49 Senna ariculata (L.) Roxb Fabaceae The root decoction is used against fever, diabetes and constipation.
50 Solanum nigrum L. Solanaceae Manathakkali Leaves are taken as food to treat mouth and stomach ulcer and cough.
51 Solanum trilobatum L. Solanaceae Thuthuvalai Unripe fruits are roasted in gingili oil and taken orally to strengthen the body. The leaves are cooked and eaten to cure asthma.
52 Sphaeranthus indicus L. Asteraceae Kottaikkarantai Leaves, flowers and seeds paste is applied to treat skin diseases and piles.
53 Strychnos nux-vomica Linn Strychnaceae Mushti Leaf paste is applied externally against skin diseases.
54 Syzygium cumini (L.) Skeels Myrtaceae Naval maram Paste of stem bark is applied topically to treat swellings. Seeds powder is anidiabetic.
55 Terminalia bellirica Combretaceae Thandra Extraction of bark relieves sprains. Seeds extract cures asthma.
57 Tinospora cordifolia Menispermaceae Kodaparuavalli Plant extract is used to treat fever, inflammations, rheumatic pains, low blood pressure and jaundice.
58 Tirdax procumbens Linn Asteraceae Gaddi chamanti Leaf extract is applied over cuts and wounds.
59 Vitex negundo L Verberanceae Nochi Leaves are tied on forehead in head ache.
60 Ziziphus jujuba Rhamnaceae Jujube Leave paste applied to cure boils and carbuncles.

Results and Discussion

Leaves are the most frequently used plant part and most of the medicines are prepared in the form of paste and administrated orally. The external applications for skin diseases, snake bites and wounds and internal consumption of the preparations were involved in the treatment of various diseases (Karthik, 2011). The plant parts used widely to treat human and livestock health problems included root, stem, leaves and latex. This exploration is reported with 60 medicinally important species belonging to 35 families. Similarly the present study concluded that, the wealth of traditional ethnomedicinal knowledge of plants may also promise for novel researches and to discover new drugs to treat various diseases and their other applications. The tribes cure diseases using this plants such as tooth problems, skin diseases, inflammations, snake bites, cold, fever, pains, rheumatism, diarrhea, eye infections, and various allergies as showed in Table: 1. The most common represented families are Euphorbiaceae, Lamiaceae, Mimosaceae, etc. as shown in the following fig; 1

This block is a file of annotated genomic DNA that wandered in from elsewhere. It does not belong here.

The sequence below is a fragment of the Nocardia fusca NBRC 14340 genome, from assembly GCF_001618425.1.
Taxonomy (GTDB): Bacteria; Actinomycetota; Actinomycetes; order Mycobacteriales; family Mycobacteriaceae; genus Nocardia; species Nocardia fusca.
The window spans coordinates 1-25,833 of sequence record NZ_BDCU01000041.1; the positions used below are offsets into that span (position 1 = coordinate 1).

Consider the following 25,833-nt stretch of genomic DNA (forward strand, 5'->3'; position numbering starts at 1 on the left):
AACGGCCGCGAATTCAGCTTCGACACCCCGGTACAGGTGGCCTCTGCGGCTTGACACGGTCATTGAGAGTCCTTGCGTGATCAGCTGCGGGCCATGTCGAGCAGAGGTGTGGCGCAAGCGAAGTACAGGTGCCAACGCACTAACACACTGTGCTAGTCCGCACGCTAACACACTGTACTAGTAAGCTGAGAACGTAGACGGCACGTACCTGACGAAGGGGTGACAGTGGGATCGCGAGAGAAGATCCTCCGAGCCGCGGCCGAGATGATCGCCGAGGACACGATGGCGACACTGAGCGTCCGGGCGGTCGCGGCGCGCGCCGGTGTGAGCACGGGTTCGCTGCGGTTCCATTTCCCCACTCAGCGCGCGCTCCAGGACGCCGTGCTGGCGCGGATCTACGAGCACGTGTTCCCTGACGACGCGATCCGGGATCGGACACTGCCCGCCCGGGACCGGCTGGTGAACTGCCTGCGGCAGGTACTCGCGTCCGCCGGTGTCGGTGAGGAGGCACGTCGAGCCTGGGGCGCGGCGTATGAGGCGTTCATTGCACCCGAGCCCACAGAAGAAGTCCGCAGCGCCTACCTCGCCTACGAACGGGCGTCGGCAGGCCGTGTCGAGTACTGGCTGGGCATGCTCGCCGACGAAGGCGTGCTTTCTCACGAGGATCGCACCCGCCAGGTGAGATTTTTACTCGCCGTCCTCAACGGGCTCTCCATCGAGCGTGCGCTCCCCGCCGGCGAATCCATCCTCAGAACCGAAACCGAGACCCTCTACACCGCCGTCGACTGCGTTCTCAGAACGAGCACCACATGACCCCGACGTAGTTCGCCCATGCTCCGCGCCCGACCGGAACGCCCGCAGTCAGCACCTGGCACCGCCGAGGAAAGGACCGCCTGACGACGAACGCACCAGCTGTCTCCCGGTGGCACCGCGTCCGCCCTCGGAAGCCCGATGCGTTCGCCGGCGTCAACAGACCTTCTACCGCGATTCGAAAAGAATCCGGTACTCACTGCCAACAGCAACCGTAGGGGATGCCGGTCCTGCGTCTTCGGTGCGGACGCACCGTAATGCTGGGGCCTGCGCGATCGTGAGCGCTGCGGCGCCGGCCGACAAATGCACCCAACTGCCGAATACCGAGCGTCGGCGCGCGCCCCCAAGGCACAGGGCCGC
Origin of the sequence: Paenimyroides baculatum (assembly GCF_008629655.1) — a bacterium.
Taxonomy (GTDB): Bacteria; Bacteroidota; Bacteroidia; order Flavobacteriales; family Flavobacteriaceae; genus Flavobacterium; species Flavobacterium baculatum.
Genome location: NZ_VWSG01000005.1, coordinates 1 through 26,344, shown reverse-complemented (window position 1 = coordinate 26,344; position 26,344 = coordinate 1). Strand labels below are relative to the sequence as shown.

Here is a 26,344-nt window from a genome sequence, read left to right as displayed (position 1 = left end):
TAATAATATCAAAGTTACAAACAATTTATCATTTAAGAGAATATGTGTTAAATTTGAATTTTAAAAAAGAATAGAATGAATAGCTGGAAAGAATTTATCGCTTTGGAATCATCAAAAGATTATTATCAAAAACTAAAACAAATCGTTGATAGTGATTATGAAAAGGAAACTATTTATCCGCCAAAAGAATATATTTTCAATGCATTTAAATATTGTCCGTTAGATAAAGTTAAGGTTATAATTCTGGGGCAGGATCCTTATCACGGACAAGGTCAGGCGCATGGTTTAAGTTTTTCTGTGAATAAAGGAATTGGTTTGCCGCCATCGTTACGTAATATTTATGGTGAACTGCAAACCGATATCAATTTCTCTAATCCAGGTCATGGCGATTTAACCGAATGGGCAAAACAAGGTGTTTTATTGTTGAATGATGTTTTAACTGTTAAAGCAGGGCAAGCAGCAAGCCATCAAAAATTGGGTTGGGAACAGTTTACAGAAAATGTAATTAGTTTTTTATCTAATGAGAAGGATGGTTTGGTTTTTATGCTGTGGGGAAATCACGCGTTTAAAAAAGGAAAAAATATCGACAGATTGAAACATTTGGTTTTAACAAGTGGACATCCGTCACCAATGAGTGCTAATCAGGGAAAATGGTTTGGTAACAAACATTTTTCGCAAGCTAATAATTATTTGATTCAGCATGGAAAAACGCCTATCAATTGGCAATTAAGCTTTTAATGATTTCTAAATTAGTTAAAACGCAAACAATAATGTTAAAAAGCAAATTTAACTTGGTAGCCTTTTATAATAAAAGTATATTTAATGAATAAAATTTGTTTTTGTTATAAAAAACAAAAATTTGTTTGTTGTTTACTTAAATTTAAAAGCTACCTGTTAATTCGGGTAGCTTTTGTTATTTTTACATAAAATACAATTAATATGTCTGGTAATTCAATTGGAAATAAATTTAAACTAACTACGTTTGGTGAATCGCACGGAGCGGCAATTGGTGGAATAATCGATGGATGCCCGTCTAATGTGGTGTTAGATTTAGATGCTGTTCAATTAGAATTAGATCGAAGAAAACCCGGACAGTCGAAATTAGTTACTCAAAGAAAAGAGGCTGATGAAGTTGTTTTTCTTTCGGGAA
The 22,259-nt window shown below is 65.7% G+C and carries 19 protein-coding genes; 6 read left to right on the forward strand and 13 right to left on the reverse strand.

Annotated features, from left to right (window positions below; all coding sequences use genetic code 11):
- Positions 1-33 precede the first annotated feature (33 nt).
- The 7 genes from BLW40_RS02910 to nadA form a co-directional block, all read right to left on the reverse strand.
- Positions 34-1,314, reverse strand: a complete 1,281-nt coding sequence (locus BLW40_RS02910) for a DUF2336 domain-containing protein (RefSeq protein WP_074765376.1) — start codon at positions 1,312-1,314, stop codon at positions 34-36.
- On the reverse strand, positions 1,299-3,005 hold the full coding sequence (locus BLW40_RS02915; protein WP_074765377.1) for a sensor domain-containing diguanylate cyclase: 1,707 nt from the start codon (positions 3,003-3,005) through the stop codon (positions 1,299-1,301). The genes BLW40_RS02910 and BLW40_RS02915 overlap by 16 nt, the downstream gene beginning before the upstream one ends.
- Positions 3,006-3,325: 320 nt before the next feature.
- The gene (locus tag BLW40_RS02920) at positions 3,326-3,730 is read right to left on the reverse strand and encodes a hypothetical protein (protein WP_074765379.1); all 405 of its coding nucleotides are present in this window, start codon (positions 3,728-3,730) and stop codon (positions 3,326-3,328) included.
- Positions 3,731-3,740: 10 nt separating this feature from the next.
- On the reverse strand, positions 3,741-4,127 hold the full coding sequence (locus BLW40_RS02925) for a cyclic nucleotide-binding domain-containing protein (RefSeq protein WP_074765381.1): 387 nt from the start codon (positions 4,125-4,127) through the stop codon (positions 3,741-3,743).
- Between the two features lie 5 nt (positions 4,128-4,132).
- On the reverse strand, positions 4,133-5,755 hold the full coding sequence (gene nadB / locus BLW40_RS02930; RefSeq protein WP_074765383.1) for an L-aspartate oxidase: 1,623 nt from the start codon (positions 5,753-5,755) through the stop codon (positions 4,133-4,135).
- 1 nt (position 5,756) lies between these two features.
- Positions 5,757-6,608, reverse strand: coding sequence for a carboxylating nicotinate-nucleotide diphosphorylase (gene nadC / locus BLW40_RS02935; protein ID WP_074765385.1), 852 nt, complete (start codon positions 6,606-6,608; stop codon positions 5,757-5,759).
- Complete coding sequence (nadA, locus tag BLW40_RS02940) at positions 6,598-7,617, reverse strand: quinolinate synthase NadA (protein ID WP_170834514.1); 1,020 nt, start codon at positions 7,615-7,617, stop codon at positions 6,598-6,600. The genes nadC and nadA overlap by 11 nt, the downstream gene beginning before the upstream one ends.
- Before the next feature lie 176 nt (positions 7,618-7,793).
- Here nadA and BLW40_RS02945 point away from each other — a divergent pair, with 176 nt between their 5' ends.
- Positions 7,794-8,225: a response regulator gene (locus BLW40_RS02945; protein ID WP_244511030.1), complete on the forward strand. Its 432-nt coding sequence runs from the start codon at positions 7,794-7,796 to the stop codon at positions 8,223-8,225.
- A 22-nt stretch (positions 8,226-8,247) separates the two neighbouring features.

Conclusions

The compulsive use of traditional use of herbs in Seshachala Jaganathapuram village-Nagari District (AP), East part of Uttukottai- Tiruvallur District (TN), North part of Nagalapuram Village – Nagari District (AP) and South part of Poondi Village – Thiruvallure District (TN) reflects the revival of interest in traditional medicine. They are perceptive of the plant medicines for familiar diseases such as asthma, diabetes, jaundice, leprosy, fever, skin diseases, dysentery, diarrhea and cough. They are also very popular with the antidotes for snake bites and scorpion stings. Clinical and pharmacological traits will support in the approval of the efficacy of the declared plants. However, the pharmacodynamic and pharmacokinetic elucidations of novel drugs discovered from these plant species are the first steps in discovering novel drugs from these plant species. The information on therapeutic uses of these plants may provide a great prospect for discovering of new drugs. With the help of the local people the recorded plant species are taken-care-off for conservation to protect the genetic diversity. So, further scientific assessment of these medicinal compounds for their phytochemical, biological and clinical studies is however greatly needed. The present research indicates that a research project should be designed in priority on this area for the pharmacological evaluation and conservation of these medicinal plants of this area.